Return of the Move Along Laws
The Great Depression was a period in American history rife with a rich poverty culture; hobo sign, Hoosiervilles, flour sack dresses, “move along” laws. Novels and iconic photographs
documented for future generations the devastation wreaked by hard economic times on ordinary hard-working Americans, and the vivid stories from our grandparents keep this bit of history alive. We read, see and hear tales of families run out of town because the homeless were not allowed within city limits after nightfall, trains full of children of poor families being shuttled across the country as ‘orphans’ in need of adoption, the carefully accumulated life savings of seniors evaporated instantly as more than 10,000 banks failed and left the majority of America’s elderly completely and unexpected dependent on charity.
Fortunately, in this enlightened era, we have left such abominable behaviour in the past. After years of crafting a culture of tolerance and respect for all mankind, and not merely those who look, talk and shop exactly as we ourselves do, we can look upon the barbaric actions of our predecessors with a discerning eye and the knowledge that such things no longer happen in modern times.
Denver city councilman Albus Brooks has proposed a highly controversial bill outlawing “urban camping”. Though proponents of the bill point to needed tourism dollars from the downtown area and revenue from the popular 16th St Mall, the bill institutes a ban not merely on those specific areas but throughout the entire city limits.
Much of the controversy stems from the bill’s attempt to either change or ignore reality. In the
summer autumn winter spring of our recovery, homelessness is on the rise. The most recent study on Denver’s homeless population puts their ranks at more than eleven thousand people; 62% being families with children. The U.S. Conference of Mayors determined that homelessness increased by 12% in one year alone.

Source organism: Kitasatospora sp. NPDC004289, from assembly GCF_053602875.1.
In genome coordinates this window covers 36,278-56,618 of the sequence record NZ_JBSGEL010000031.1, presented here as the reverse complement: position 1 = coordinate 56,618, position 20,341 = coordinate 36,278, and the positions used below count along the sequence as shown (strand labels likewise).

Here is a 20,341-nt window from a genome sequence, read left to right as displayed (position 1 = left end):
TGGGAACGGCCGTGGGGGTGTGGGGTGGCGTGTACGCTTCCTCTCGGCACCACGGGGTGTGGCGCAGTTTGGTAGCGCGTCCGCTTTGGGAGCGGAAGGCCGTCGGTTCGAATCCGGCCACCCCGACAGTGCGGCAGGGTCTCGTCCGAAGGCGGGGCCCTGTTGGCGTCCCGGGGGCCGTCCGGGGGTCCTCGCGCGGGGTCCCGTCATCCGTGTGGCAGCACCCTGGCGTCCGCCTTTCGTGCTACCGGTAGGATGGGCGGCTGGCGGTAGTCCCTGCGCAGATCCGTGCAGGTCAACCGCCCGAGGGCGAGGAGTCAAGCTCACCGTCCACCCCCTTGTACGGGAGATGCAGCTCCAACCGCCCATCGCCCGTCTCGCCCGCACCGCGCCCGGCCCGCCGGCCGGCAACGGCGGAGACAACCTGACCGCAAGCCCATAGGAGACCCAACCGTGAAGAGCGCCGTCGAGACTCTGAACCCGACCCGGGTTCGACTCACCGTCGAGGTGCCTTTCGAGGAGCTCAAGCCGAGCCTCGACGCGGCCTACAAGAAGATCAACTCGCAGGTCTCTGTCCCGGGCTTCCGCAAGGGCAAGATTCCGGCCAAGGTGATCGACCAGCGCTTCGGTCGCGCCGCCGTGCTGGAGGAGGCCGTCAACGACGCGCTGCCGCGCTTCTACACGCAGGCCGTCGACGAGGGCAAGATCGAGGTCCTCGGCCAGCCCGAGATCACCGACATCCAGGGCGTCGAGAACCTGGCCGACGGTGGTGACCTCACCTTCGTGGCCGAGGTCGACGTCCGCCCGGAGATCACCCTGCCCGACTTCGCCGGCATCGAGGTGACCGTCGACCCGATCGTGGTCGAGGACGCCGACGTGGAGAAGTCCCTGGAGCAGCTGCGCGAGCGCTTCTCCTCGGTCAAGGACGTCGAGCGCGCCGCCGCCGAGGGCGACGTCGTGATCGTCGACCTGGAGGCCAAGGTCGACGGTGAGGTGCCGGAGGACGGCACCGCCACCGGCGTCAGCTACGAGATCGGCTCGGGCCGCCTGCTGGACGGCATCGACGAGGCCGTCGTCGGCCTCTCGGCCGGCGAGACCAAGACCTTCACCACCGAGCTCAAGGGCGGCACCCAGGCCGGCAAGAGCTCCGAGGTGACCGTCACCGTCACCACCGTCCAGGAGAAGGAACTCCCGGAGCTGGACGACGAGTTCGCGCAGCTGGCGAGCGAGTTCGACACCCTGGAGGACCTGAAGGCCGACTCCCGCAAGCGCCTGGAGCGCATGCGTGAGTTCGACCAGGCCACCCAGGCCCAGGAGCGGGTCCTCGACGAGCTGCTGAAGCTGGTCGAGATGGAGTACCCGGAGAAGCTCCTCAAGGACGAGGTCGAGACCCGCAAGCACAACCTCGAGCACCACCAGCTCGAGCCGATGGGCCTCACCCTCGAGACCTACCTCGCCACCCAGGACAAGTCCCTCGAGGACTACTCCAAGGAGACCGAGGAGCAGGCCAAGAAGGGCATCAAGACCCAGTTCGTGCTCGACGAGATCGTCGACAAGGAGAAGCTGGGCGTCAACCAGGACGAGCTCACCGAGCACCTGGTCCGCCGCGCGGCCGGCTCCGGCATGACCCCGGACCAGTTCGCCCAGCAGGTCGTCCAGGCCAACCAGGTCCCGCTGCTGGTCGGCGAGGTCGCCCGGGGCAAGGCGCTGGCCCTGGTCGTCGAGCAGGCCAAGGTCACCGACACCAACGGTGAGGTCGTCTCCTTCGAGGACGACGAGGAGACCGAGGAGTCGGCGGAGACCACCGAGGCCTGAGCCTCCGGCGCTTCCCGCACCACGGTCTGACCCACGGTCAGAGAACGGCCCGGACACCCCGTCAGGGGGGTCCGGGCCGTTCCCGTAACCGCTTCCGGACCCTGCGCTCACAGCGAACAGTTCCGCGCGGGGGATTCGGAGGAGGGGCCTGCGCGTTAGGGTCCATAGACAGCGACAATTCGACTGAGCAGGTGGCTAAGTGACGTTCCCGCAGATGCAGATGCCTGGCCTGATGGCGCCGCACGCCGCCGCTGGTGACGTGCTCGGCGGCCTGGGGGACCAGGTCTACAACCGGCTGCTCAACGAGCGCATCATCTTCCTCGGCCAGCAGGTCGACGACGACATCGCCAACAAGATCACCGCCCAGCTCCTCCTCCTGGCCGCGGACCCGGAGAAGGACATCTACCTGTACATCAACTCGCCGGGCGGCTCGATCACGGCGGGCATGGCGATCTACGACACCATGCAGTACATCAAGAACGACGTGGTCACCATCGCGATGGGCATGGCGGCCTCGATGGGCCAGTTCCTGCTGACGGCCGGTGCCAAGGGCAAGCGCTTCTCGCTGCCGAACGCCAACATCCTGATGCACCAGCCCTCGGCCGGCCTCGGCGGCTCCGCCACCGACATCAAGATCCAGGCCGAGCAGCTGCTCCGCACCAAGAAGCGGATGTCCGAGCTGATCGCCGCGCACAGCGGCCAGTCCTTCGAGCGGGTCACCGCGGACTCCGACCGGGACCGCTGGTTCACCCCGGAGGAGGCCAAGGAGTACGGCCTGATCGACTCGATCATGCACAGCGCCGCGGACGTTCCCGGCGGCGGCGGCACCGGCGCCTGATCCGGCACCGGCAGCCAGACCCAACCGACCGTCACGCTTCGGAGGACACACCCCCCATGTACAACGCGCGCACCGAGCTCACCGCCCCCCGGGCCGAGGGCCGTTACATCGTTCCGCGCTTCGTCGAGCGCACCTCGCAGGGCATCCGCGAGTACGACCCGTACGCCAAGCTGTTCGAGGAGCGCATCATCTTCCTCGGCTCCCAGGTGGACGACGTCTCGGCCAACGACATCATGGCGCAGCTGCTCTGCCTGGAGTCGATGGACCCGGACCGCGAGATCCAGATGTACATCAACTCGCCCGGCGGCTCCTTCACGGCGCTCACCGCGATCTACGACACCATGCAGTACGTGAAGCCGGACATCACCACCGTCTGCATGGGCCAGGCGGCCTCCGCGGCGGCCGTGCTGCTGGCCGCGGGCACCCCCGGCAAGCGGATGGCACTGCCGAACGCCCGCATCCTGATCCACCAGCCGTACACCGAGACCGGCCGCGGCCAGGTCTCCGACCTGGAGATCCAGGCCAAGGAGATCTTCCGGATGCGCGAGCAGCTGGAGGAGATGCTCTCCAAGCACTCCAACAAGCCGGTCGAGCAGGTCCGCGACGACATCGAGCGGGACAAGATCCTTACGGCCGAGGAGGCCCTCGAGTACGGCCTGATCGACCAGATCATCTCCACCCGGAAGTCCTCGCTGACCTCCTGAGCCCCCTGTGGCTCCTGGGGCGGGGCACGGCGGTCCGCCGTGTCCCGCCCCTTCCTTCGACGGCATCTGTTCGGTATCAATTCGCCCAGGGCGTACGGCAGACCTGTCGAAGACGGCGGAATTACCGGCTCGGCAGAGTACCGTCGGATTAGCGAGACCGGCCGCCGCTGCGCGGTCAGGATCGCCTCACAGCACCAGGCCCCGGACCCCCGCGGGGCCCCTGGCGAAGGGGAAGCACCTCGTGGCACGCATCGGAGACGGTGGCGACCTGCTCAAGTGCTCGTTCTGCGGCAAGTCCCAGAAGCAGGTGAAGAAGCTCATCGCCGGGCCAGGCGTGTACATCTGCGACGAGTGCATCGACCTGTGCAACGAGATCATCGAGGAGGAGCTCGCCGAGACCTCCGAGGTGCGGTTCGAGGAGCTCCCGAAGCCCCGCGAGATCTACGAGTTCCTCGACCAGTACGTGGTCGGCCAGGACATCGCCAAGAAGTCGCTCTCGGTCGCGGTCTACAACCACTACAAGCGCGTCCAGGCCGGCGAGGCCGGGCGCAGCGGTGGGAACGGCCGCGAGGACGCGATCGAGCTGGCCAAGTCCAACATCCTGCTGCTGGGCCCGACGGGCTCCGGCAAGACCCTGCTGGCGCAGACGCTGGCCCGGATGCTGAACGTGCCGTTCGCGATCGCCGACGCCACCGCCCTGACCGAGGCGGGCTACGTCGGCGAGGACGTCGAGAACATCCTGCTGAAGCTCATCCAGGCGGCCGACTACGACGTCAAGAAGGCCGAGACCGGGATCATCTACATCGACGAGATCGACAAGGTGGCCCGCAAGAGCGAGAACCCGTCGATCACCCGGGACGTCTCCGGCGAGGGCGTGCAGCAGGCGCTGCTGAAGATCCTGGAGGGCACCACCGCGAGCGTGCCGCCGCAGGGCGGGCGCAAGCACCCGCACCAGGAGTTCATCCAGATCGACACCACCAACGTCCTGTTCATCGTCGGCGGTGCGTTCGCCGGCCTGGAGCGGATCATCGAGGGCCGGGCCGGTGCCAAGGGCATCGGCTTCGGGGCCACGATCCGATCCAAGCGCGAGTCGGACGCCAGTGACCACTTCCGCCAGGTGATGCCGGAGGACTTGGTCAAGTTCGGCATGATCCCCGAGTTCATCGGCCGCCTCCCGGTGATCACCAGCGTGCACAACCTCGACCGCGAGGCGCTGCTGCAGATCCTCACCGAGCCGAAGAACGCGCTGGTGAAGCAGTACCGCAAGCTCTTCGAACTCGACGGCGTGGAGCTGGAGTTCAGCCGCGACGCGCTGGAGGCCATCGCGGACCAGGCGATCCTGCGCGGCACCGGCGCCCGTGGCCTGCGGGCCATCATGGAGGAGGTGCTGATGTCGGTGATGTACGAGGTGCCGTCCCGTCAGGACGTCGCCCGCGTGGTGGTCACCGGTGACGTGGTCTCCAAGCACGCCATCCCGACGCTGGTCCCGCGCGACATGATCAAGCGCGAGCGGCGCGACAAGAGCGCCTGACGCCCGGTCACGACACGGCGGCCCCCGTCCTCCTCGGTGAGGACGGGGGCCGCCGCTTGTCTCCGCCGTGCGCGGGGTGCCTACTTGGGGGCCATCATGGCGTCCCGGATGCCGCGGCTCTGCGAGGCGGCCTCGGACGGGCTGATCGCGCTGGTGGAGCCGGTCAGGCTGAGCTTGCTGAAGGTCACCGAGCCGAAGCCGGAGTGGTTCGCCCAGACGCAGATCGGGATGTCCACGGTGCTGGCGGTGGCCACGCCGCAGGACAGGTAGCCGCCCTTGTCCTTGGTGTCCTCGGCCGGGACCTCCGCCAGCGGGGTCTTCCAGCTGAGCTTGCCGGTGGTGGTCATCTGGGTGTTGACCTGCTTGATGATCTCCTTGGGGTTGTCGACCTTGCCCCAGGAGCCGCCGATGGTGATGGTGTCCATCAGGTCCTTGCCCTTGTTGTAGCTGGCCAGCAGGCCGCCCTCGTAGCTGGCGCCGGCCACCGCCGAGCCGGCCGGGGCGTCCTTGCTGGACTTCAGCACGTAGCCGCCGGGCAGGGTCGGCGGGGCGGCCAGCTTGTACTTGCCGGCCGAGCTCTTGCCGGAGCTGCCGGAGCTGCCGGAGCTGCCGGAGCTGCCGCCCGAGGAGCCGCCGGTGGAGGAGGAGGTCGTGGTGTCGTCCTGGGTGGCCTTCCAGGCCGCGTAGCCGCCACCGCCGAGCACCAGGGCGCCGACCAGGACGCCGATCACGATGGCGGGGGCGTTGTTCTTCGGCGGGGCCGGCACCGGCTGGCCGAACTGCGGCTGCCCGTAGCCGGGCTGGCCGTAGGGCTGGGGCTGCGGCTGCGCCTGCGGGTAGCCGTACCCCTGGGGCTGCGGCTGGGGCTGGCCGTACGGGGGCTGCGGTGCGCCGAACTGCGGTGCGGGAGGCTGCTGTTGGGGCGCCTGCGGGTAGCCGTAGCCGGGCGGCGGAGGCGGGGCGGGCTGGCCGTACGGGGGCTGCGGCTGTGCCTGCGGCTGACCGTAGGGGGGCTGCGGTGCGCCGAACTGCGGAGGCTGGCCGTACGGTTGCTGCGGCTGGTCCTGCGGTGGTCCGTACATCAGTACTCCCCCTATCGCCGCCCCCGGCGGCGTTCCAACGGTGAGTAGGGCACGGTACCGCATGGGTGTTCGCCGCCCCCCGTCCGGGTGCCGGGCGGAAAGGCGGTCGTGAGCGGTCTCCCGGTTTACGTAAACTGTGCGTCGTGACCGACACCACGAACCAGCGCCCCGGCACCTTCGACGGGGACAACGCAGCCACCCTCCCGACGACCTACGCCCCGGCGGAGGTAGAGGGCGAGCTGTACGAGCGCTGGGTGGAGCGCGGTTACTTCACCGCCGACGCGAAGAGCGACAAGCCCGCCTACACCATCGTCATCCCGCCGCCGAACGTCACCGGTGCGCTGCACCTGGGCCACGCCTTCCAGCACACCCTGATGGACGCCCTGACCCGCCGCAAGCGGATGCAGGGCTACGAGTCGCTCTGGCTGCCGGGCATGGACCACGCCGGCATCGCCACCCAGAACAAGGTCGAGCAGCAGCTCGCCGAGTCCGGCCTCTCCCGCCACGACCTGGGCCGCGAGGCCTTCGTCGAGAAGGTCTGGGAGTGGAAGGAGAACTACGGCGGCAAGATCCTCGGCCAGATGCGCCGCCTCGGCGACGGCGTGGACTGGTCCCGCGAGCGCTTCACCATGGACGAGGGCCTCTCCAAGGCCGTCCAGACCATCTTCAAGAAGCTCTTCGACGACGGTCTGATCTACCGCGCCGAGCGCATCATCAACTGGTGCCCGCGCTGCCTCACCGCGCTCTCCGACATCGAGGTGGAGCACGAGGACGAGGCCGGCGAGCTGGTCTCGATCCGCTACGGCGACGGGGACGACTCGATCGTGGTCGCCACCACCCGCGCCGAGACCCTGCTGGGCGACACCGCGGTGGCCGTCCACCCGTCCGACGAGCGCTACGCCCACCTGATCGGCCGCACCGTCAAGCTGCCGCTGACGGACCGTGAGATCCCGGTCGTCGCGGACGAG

Compounding this problem is the lack of funding to effectively handle it. Denver, with its fatally cold winters, has struggled for years to carve funds away from stadiums and tourism to sufficiently staff adequate shelter beds for women and children. The situation will grow more dire almost immediately, as many shelters are closing or reducing the number of beds available by this summer.
Yet, the sole nod to the essential facts of the situation from Councilman Brooks are that Denver will try to find a safe place for Denver’s poor to sleep at night, and if that doesn’t materialize, well then, the DPD can always house the poor in jail.
If you are not moved, dear readers, by compassion and the knowledge that in this economy there but for the grace of God go you, then you should still be incensed by the sharp demand on the taxpayer wallet – fully expected when a city makes poverty a misdemeanor.
Occupy Denver met at Lincoln Park on Friday to discuss the proposed law, and brainstorm alternatives which might actually do something productive to address the stand-off between wealthy downtown businesses and poor Denver citizens who stubbornly refuse to cease existing. It was suggested that the first priority should be determining a safe place for people to sleep at night, away from those who just want to shop for expensive consumer goods in peace. The Denver jail was dismissed out of hand, as not only a violation of citizens’ constitutional rights but also an undue burden on Denver’s taxpayers. Constructive arguments were raised that, since all citizens fall under the definition of “the public”, then public parks would be the best place to allow people to sleep in a place which was safe and out from underfoot.
Also touched on was the strain this would put on the DPD, an agency not known for the sort of kind and gentle touch required when dealing with mentally fragile individuals or women
The sheer inadequacy of this bill to fix the problem of Denver homelessness is astounding, and yet Councilman Brooks already has nine votes; enough to pass it into law. If anyone is surprised that nine council members are willing to commit to a new law before hearings or public testimony, please submit pictures of your shocked face to firstname.lastname@example.org. These pictures will be artistically assembled into a decorative collage to be presented to Denver city council upon passage of the bill into law.